During the same period, overall federal spending is projected to increase a whopping 41 percent, to $4.8 trillion, owing largely to spending on programs for the elderly, the national debt and higher interest on it, the Washington-based think tank’s Kids’ Share 2014 report says.
Spending on children will rise by about $26 billion, or just 2 percent, between now and 2024, it says. That compares with an increase of about 10 percent on federal children’s spending from 2003 to 2013.
Julia Isaacs, a senior fellow at the Urban Institute and a co-author of the report, said it underscores the need for the federal government to make some hard choices: raising taxes, slowing the growth of programs serving the elderly like Social Security and Medicare — or both.
“They’re a very hard sell, and so the danger is that we will do nothing, and children’s programs will continue to be squeezed,” she said.
But, Isaacs said: “We’re a very rich nation. We have a lot of resources. We have the economic capacity to be investing more in children.”
A vice president at the Center on Budget and Policy Priorities believes that the federal government needs to raise more revenue to meet the needs of both populations.
In 2013, federal expenditures on children totaled $464 billion, up slightly from $460 billion the previous year, but well below the peak of $499 billion in 2010. (All the report’s figures are in inflation-adjusted 2013 dollars, and projections are based on Congressional Budget Office estimates.)
As a share of the gross domestic product, federal spending on children is expected to decline from 2.1 percent in 2013 to 1.7 percent in 2024. By contrast, combined spending on Social Security, Medicare and Medicaid are expected to rise to more than 10 percent of GDP.
“The projected declines in federal expenditures on children over the next decade are troubling,” the report says. “Without changes to current law and a righting of the structural imbalance between revenues and spending, we risk not only the well-being of our children but the well-being of the nation as a whole.”
Sharon Parrott, the vice president at the Washington-based Center on Budget and Policy Priorities, said the report clearly shows federal “underinvestment” in children, particularly low- and moderate-income children, who rely on federal funding more than higher-income ones. It reflects the reality that Social Security and Medicare costs are rising with the aging of the baby boomers.
“In our system, for better or for worse, the federal government provides health care for seniors but not for other people, and we know that seniors have higher health care costs than kids,” Parrott said. “Kids are very inexpensive to cover in terms of health insurance.”
Arguing that the nation spends too much on Social Security and Medicare begs the question of whether that’s a good use of that money, she said.
She said higher revenues, from higher taxes, would be necessary to “maintain a safety net for seniors and adequately invest in kids.”
“And I think part of what’s happened is people say we’ve historically had revenues at a certain level of the economy and therefore we should never go higher, but the circumstances of today are just different. We have different demographics and different health care costs than we’ve had in the past.”
The federal gap between increases in spending for the elderly and for children can be attributed largely to built-in increases in funding for Social Security and Medicare and the lack of such increases for discretionary programs, which Congress must fund annually, Isaacs said.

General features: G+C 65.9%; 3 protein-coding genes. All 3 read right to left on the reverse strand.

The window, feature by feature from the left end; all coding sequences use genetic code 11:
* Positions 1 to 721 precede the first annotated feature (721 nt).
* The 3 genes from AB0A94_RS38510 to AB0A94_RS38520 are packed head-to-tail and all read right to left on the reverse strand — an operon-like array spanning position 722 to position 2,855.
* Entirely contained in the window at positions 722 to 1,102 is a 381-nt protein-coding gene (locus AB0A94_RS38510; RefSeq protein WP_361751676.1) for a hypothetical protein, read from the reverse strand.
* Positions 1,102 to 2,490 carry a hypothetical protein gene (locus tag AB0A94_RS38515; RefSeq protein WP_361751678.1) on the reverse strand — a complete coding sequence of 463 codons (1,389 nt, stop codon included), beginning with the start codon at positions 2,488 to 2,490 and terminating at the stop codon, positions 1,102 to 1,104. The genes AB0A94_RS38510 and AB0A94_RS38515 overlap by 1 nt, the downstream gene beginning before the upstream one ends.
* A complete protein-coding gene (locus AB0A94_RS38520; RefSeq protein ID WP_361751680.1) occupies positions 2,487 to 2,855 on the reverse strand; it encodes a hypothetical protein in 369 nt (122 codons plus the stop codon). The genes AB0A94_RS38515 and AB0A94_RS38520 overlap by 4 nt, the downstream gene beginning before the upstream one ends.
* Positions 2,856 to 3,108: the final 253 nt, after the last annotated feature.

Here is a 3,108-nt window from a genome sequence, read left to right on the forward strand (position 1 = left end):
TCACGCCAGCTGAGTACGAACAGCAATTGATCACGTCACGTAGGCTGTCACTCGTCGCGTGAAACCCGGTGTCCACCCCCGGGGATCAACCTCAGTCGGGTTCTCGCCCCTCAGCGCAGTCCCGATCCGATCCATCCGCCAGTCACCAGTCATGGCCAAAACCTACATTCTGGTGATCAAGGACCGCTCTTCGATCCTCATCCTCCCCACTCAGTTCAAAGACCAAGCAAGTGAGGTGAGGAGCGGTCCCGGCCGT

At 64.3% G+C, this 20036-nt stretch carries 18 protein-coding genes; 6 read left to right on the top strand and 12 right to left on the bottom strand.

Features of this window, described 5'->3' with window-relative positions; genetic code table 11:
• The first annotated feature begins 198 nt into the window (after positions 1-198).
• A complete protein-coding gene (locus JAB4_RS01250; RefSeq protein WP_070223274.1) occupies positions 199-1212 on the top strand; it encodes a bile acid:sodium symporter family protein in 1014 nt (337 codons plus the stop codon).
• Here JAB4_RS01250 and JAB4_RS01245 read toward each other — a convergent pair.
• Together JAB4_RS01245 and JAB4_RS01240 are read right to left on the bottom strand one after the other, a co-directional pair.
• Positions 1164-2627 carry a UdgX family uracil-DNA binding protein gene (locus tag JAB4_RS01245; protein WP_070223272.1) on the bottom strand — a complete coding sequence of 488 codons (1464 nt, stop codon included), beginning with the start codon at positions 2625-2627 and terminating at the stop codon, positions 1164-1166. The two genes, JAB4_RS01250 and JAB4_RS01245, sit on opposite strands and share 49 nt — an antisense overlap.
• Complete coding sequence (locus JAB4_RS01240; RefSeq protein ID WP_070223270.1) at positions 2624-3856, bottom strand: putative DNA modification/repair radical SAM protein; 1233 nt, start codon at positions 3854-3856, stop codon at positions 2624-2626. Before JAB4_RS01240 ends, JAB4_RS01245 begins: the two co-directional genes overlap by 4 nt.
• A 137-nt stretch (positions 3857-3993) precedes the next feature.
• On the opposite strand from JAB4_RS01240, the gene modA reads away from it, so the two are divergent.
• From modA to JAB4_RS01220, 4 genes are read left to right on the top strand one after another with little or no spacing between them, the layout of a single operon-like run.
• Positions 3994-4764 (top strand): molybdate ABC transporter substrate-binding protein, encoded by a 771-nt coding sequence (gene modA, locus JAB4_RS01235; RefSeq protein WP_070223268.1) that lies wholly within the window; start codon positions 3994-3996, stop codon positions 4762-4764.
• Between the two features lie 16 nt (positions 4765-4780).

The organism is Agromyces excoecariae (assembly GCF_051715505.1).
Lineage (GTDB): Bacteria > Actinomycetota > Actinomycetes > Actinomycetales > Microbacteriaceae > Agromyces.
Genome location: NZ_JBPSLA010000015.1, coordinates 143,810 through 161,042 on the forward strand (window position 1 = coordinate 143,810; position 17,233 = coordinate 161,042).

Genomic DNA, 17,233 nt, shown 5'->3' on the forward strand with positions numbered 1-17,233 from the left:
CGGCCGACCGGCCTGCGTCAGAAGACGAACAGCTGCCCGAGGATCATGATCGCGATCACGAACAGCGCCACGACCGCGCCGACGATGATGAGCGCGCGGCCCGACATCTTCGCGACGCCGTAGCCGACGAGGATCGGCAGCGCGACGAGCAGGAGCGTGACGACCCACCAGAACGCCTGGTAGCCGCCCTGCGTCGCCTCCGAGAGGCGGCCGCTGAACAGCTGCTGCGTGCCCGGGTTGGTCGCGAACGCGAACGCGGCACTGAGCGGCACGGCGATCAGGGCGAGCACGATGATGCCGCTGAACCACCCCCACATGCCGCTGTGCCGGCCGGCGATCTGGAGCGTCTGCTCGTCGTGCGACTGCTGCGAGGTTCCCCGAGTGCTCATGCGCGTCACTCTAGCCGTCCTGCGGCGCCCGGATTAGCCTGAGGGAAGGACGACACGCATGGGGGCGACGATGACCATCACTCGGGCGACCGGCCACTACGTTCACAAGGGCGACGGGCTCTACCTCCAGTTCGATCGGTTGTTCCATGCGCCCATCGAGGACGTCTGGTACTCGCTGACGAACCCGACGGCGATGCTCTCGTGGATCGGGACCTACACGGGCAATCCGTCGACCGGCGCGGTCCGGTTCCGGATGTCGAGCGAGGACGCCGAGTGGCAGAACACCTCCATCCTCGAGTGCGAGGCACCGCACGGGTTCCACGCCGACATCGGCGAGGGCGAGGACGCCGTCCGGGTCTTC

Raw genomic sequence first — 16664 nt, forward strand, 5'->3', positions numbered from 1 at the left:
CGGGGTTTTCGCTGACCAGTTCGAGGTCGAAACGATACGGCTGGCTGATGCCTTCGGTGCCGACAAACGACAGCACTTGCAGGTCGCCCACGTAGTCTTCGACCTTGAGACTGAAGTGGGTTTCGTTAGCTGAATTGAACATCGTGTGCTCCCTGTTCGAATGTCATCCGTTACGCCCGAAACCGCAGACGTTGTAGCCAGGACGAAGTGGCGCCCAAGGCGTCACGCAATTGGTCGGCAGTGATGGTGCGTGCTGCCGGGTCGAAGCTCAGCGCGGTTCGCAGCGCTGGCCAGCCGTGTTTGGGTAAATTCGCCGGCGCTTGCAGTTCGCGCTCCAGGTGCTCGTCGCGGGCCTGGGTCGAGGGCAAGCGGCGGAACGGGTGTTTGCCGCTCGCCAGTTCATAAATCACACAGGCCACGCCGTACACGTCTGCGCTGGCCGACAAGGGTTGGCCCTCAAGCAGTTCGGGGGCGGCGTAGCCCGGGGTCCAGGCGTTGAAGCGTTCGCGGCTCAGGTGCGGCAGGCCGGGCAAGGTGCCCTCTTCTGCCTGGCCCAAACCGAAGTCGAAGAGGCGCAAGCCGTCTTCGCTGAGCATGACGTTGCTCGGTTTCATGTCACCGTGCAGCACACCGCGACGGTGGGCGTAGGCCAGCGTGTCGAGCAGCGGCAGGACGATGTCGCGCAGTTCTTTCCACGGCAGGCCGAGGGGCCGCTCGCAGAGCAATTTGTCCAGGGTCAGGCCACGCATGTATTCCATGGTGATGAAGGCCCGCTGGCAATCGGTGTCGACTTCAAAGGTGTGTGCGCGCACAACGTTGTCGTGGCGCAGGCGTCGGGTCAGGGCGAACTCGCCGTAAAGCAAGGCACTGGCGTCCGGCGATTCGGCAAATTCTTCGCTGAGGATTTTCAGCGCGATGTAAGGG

The majority of funding for children comes from state and local sources: In 2011, the report said, 62 percent of spending on children, excluding tax expenditures, came from state and local sources, almost all of it for education or health.
But even when combining federal, state and local funding, the amount spent on the elderly is more than twice that spent per child (about $29,000 per capita to $12,770), Isaacs said.
She said Congress has enacted legislation to help children in the past, pointing to the child tax credit, increases in the earned income tax credit and the Children’s Health Insurance Program (CHIP) as well as spending targeting children in the American Recovery and Reinvestment Act, or the federal stimulus.
“So I think that we’ve seen examples in the past where Congress passes legislation that invests more in children, and Congress could do that again in the future,” Isaacs said. “The point is that if they don’t do anything, that’s how children will suffer.
Edward Lorenzen, a senior policy advisor at the Washington-based Committee for a Responsible Federal Budget, agrees that with built-in increases, spending on programs for the elderly “grows on autopilot and it’s squeezing out the discretionary budget … and Congress has failed to do anything to control the growth of those programs.”
“We need to step back and decide what our priorities are and how we would allocate the budget from a clean slate instead of having so much of it already baked and locked in by formula,” Lorenzen said.
The report points to rising debt and interest rates and says with revenues continuing to fall short of spending and current low interest rates expected to rise, spending on interest payments on the debt are expected to exceed spending on children in 2017 and thereafter — and by larger amounts each year.
Spending on children is expected to fall in the next decade in all categories except health, for which spending will increase almost entirely due to Medicaid for children.
The biggest decline in federal children’s spending will be in funding for K-12 education, which is projected to fall by about 12 percent, from $43 billion in 2013 to $38 billion in 2024, the report said.